"It’s a simple little prop I use when teaching Digital Citizenship to our pK-12 Aurora Huskies students, but I think it sends a powerful message. I love utilizing props to try to get my point across to students and thought that creating a kit full of props would be a great way to reinforce a very important topic in our schools."
"In recognition of the widespread use of iPad sin schools and general education, Apple recently released a new "Apps for Teachers" http://bit.ly/16HvwHx category in the App Store. You'll find them listed among a wide and extensive list of categories under the "Education Collection" banner."
"One of education’s primary goals is to groom the next generation of little humans to succeed in the 'real world'...
Students must be engaged and cooperation must be practiced, and often. The following team-building games can promote cooperation and communication, help establish a positive classroom environment and — most importantly — provide a fun, much-needed reprieve from routine."
"How important do you think it is for teachers to use educational technologies in the classroom? During this school year, how often do you or your students use [insert type of educational technology] in your classroom? What are the biggest challenges to integrating educational technologies in schools?
These were some of the questions asked in a national online survey of teachers and administrators, conducted for Common Sense Media's Graphite by Harris Interactive in May 2013. And here are some of the answers from the survey."
"Parents are famous for their ability to reminisce about days gone by. It always starts the same way, “Back when I was your age, we used to walk 10 miles to school barefoot—in the snow.” Or, “I remember when school lunch cost a nickel.”
Thanks to the integration of technology, schools, and classrooms in particular, have changed so dramatically in recent years that some parents might not even recognize them. It’s a classic case of old school versus new school."
Ο «δωδεκάλογος» του αφοσιωμένου εργαζομένου · Πως χάνονται οι καινούργιες ιδέες · Χρίστος Τσολάκης : «Πως πρέπει να είναι ο Δάσκαλος» · Αλλαγή των εκπαιδευτικών προτύπων · Η απαγορευμένη εκπαίδευση (la education ...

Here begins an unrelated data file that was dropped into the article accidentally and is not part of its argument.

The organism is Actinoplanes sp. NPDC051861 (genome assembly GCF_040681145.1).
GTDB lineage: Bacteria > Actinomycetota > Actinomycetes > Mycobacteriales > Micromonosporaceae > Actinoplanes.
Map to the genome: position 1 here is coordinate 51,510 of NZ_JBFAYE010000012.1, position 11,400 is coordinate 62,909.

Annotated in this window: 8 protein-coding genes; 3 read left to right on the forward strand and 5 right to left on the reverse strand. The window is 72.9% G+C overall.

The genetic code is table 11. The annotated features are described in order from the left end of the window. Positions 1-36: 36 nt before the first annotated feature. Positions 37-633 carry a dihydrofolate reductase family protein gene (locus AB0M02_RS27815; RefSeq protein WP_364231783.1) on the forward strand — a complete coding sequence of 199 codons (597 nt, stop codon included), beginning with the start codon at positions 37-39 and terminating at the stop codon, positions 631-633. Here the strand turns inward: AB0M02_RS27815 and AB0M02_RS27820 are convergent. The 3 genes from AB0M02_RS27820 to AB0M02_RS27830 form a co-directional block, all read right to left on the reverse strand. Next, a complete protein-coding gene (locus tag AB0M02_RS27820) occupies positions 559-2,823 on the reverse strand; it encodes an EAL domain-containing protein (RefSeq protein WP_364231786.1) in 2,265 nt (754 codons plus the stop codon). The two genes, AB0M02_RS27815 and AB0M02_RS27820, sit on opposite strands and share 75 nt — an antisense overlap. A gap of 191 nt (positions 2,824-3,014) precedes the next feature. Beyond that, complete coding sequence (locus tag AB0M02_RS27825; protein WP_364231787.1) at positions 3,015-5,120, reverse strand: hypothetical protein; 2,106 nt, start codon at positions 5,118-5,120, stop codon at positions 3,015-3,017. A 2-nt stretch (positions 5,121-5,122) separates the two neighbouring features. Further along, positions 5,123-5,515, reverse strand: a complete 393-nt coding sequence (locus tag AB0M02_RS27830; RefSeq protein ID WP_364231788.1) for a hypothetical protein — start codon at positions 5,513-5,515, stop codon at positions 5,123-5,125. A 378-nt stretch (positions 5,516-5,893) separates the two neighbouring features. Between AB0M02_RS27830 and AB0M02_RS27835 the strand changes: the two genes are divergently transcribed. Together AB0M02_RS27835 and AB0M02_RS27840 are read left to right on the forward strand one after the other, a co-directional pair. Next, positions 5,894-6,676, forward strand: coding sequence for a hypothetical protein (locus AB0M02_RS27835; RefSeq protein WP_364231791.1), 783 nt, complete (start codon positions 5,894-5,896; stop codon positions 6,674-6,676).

Do you know the history of social media? Think we'll remember Facebook in 20 years? This detailed timeline is a must-see.
Social media began decades before the Facebook era. It started, more or less, with CompuServe and Arpanet back in 1969. A couple years later, the first-ever email was sent.
It has evolved over the past few decades into a powerful tool, as seen in this social media history timeline. With so much that’s happened over the past few decades, we can only guess what’s coming next for social media.
"So much in learning is subjective, which makes sense because so much in life itself is also subjective, and we learn in order to live. So it’s natural.
Grey areas abound–the usefulness and quality of the Common Core Standards. The importance of curiosity in learning. The evaluation of technology in learning. The utility of letter grades. (And alternatives to letter grades.)"
Make no mistake–teaching has never been easy. But as we come upon 2014, as a profession teaching is increasingly characterized by its possibility, accountability, and persistent mutation. Which makes it a challenge to do at all, much do well.
The response to these challenges is a mix of building-level professional development, self-directed teacher improvement, and a troubling amount of teacher burnout. So how can you teacher smarter rather than simply grunting harder?"
There is a new digital divide on the horizon. It is not based around who has devices and who does not, but instead the new digital divide will be based around students who know how to effectively find and curate information and those who do not.
"Reaching students emotionally may seem like a red herring, but maybe it’s not.
Inspired by Justin Tarte’s recent—and excellent–post on making a difference in the lives of others around you, I immediately thought of the legacy teachers leave in the minds (and hearts) of students. If and how you will be remembered by students may sound like a bit of an ego trip, but the truth of the matter is, if you’re not making any kind of an impression, they’re probably not learning."